Home / Saturniidae Moth (Saturniidae) / Japanese Silk Moth (Antheraea yamamai)

Japanese Silk Moth (Antheraea yamamai)

The Japanese silk moth is a saturniid moth, primarily known for producing white, hard, and elastic silk in Japan.  This silk is nowadays considered rare and expensive. Though endemic to the eastern parts of Asia, their population has spread to Europe for the production of tussar silk.

Japanese Silk Moth

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Scientific Classification


  • Family: Saturniidae
  • Genus: Antheraea
  • Scientific Name: Antheraea yamamai

Description and Identification

Caterpillar

The caterpillars are green with a brown head.

Japanese Silk Moth Caterpillar

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Pupa

It pupates inside a silk cocoon, maturing into an adult moth after about two weeks.

Japanese Silk Moth Pupa

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Adult Moth

Sexual Dimorphism: Present but not prominent.

Color and Appearance

Forewing: When the wings are opened, they are a brownish-orange with two eyespots, one on each side. When the wings are closed, one of the two spots remain visible,

Hindwing: When the wings are opened, they have a similar brownish-orange coloration like the forewings, with one spot on each of the sides. When the wings are closed, the patterns can still be observed.

Average wingspan: 110–150 mm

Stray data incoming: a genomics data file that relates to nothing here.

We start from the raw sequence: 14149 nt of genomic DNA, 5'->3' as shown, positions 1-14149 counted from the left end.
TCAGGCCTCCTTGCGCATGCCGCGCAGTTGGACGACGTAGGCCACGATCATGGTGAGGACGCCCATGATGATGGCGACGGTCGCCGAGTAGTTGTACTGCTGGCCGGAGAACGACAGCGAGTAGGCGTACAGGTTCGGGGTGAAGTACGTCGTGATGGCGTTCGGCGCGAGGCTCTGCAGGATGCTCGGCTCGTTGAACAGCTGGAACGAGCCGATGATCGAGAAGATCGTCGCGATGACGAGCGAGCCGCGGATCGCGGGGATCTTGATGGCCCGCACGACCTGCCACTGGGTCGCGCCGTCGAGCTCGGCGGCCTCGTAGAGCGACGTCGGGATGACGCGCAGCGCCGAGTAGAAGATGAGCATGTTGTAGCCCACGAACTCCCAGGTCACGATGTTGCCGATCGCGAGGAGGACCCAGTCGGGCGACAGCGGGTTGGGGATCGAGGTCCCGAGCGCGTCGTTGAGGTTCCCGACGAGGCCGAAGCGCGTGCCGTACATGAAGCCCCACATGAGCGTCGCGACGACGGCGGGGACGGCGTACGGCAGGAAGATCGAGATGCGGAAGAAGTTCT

Flight pattern: Consistent

Season: August to September

Antheraea yamamai

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Egg

The eggs are brownish-black.

Japanese Silk Moth Eggs

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Quick Facts

Other namesJapanese oak silkmoth, yamamayuor tensan (Japanese names)
DistributionNative: East Asia, mainly Japan
Invasive: Southeastern Europe, including Austria, the Balkans, and northeastern Italy
HabitatVaried forests
Lifespan of AdultsA few days
Host PlantsPrimarily oak; as well as chestnut, common beech, hawthorn, hornbeam, and rose
Adult DietDoes not feed

Did You Know

  • It has five sub-species – Antheraea yamamaiyamamai, Antheraea yamamaibergmani,Antheraea yamamai titan,Antheraea yamamaiussuriensis, and Antheraea yamamai superba.
  • This species of moth was first described by French entomologist Félix Édouard Guérin-Méneville in 1861.
Japanese Oak Silk Moth

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Japanese Silk Moth Picture

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